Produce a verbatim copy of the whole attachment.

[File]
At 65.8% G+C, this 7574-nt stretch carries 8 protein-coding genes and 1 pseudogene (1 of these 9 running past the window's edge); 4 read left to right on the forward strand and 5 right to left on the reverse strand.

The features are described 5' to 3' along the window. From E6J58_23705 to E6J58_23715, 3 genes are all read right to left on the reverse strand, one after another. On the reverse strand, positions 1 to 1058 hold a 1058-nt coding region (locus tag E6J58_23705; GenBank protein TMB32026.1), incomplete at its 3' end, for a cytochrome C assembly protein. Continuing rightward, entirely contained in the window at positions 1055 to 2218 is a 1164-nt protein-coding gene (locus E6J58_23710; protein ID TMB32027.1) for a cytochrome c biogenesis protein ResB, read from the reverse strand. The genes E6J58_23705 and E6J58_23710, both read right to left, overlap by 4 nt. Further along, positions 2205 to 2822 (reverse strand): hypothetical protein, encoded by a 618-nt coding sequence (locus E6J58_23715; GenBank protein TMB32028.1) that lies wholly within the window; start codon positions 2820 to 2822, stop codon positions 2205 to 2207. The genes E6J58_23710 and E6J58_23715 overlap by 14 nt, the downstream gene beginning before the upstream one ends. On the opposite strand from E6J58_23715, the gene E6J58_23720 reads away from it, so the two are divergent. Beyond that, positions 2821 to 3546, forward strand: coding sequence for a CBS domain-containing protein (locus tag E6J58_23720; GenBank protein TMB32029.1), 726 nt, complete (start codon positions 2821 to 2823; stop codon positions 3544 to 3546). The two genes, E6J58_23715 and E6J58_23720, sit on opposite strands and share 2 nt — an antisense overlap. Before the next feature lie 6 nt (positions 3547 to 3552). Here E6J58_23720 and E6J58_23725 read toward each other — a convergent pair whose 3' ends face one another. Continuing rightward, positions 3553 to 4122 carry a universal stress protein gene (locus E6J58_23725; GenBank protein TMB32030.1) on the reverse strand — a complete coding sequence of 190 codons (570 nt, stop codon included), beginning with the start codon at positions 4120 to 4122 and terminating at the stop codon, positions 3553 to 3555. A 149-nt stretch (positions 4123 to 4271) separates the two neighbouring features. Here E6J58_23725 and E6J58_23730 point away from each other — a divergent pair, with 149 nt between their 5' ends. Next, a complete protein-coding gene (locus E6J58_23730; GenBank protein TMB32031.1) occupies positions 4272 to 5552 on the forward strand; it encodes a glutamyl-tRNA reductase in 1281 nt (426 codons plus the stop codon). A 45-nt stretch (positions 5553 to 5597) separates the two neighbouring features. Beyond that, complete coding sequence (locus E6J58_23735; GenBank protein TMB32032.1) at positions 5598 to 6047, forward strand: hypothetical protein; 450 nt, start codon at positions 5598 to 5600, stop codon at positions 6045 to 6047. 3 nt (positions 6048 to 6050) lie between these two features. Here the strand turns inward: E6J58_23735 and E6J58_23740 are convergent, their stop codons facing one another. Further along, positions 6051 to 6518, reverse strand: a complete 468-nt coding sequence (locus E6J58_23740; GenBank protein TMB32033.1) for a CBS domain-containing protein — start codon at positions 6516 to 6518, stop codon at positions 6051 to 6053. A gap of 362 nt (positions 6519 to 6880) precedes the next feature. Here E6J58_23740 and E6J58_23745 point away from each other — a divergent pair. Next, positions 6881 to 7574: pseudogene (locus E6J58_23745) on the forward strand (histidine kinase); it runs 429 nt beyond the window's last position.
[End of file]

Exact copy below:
At 65.8% G+C, this 7574-nt stretch carries 8 protein-coding genes and 1 pseudogene (1 of these 9 running past the window's edge); 4 read left to right on the forward strand and 5 right to left on the reverse strand.

The features are described 5' to 3' along the window. From E6J58_23705 to E6J58_23715, 3 genes are all read right to left on the reverse strand, one after another. On the reverse strand, positions 1 to 1058 hold a 1058-nt coding region (locus tag E6J58_23705; GenBank protein TMB32026.1), incomplete at its 3' end, for a cytochrome C assembly protein. Continuing rightward, entirely contained in the window at positions 1055 to 2218 is a 1164-nt protein-coding gene (locus E6J58_23710; protein ID TMB32027.1) for a cytochrome c biogenesis protein ResB, read from the reverse strand. The genes E6J58_23705 and E6J58_23710, both read right to left, overlap by 4 nt. Further along, positions 2205 to 2822 (reverse strand): hypothetical protein, encoded by a 618-nt coding sequence (locus E6J58_23715; GenBank protein TMB32028.1) that lies wholly within the window; start codon positions 2820 to 2822, stop codon positions 2205 to 2207. The genes E6J58_23710 and E6J58_23715 overlap by 14 nt, the downstream gene beginning before the upstream one ends. On the opposite strand from E6J58_23715, the gene E6J58_23720 reads away from it, so the two are divergent. Beyond that, positions 2821 to 3546, forward strand: coding sequence for a CBS domain-containing protein (locus tag E6J58_23720; GenBank protein TMB32029.1), 726 nt, complete (start codon positions 2821 to 2823; stop codon positions 3544 to 3546). The two genes, E6J58_23715 and E6J58_23720, sit on opposite strands and share 2 nt — an antisense overlap. Before the next feature lie 6 nt (positions 3547 to 3552). Here E6J58_23720 and E6J58_23725 read toward each other — a convergent pair whose 3' ends face one another. Continuing rightward, positions 3553 to 4122 carry a universal stress protein gene (locus E6J58_23725; GenBank protein TMB32030.1) on the reverse strand — a complete coding sequence of 190 codons (570 nt, stop codon included), beginning with the start codon at positions 4120 to 4122 and terminating at the stop codon, positions 3553 to 3555. A 149-nt stretch (positions 4123 to 4271) separates the two neighbouring features. Here E6J58_23725 and E6J58_23730 point away from each other — a divergent pair, with 149 nt between their 5' ends. Next, a complete protein-coding gene (locus E6J58_23730; GenBank protein TMB32031.1) occupies positions 4272 to 5552 on the forward strand; it encodes a glutamyl-tRNA reductase in 1281 nt (426 codons plus the stop codon). A 45-nt stretch (positions 5553 to 5597) separates the two neighbouring features. Beyond that, complete coding sequence (locus E6J58_23735; GenBank protein TMB32032.1) at positions 5598 to 6047, forward strand: hypothetical protein; 450 nt, start codon at positions 5598 to 5600, stop codon at positions 6045 to 6047. 3 nt (positions 6048 to 6050) lie between these two features. Here the strand turns inward: E6J58_23735 and E6J58_23740 are convergent, their stop codons facing one another. Further along, positions 6051 to 6518, reverse strand: a complete 468-nt coding sequence (locus E6J58_23740; GenBank protein TMB32033.1) for a CBS domain-containing protein — start codon at positions 6516 to 6518, stop codon at positions 6051 to 6053. A gap of 362 nt (positions 6519 to 6880) precedes the next feature. Here E6J58_23740 and E6J58_23745 point away from each other — a divergent pair. Next, positions 6881 to 7574: pseudogene (locus E6J58_23745) on the forward strand (histidine kinase); it runs 429 nt beyond the window's last position.